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Overview

Skin grafting is a surgical procedure that removes and transplants healthy skin from one area of the body to another area. If any part of your body has lost its protective covering of skin owing to burns, injury, or illness, Skin grafting surgery may be performed. Commonly, the source sites used for skin grafts are the buttocks, inner thigh, below the collarbone, in front of and behind the ear, and the upper arm. Additionally, this takes the two top layers of skin from the donor site (the epidermis) and the layer under the epidermis (the dermis). It is primarily used to treat burns and ulcers, as well as in reconstructive surgeries. 

Types of Skin Grafts

There are three main types of skin graft surgery:

Full-thickness graft: This technique is removal and transfer of an entire area of damaged skin. Full-thickness grafts are mainly recommended for areas where cosmetic appearance is essential, such as the face. 

Split-thickness graft: This technique is applied when your surgeon removes the top layer of skin and part of the middle layer. This type of transplant allows the source site to heal more rapidly.

Composite grafts: This involves combination of skin and fat, skin and cartilage, or the middle layer of skin and fat. It is usually used in areas that need three-dimensionality, such as the nose

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Overview

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Treatment

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Skin Transplant Procedure

Your surgeon will begin the procedure by removing skin from the donor site. The skin will be removed from an area of your body in case you’re getting a split-thickness graft or transplant that’s mainly hidden by clothing, such as your hip or the outside of your thigh. When you’re getting a full-thickness graft, selected donor sites are the groin, abdomen, forearm, or area above the clavicle or collarbone.

After skin is removed from the donor site, the surgeon will carefully place it over the graft area and protected it with a surgical dressing, staples, or stitches. It may be meshed, if it’s a split-thickness graft. The surgeon may possibly punch several holes in the transplant to stretch out the piece of skin so that he or she may harvest less skin from your surgeon site. Moreover, this allows fluid to drain from under the skin transplant. Fluid collection under the transplant may reason to fail it. In long term outlook, meshing may cause the skin graft to take a fish-net appearance. The surgeon also protects the donor area with a dressing that will cover the wound without sticking to it.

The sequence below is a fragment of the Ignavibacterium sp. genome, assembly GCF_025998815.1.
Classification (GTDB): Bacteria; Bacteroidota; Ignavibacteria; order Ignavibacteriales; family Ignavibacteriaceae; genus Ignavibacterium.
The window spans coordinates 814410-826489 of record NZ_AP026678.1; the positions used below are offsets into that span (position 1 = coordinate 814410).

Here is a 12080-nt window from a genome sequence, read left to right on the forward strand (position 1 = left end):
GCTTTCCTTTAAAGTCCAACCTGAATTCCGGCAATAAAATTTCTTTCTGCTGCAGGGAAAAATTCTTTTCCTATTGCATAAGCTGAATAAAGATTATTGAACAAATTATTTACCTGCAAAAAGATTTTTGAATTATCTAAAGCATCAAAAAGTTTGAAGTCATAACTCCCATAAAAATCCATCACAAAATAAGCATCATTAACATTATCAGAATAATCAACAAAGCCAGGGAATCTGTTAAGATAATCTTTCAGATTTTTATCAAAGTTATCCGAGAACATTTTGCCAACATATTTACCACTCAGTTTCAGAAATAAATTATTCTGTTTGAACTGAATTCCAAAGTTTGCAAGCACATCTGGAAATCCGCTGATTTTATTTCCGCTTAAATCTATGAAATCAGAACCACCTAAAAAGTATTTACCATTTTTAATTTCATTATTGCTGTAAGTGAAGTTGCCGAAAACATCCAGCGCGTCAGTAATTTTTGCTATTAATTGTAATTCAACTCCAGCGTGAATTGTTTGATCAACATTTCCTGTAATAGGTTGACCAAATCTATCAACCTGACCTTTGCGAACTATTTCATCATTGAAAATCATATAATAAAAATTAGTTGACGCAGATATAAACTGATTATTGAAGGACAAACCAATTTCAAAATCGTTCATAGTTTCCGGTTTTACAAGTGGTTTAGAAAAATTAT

Frequently Asked Question

From one area of a person's body, the healthy skin is commonly removed and transplanted to the damaged area, though skin from a donor can be used in several cases.

A skin transplant is the removal and transplantation of healthy skin from one area of the body to another area. Your surgeon will perform a skin transplant to replace the skin in an area where the skin has been severely damaged.

Skin transplant are operated in a hospital. Mostly, skin grafts are done using general anesthesia, which means you'll be asleep throughout the procedure and won't feel any pain.

The surgery usually takes 1 to 3 hours. You may stay one or more nights in the hospital, if the graft is a large area.

When patients are first hospitalized, about one-third of burn survivors have severe distress about changes in the way their body looks, feels, and works. Nearly everyone has ups and downs as they heal. But mostly children and adults get used to the change in their appearance over time.

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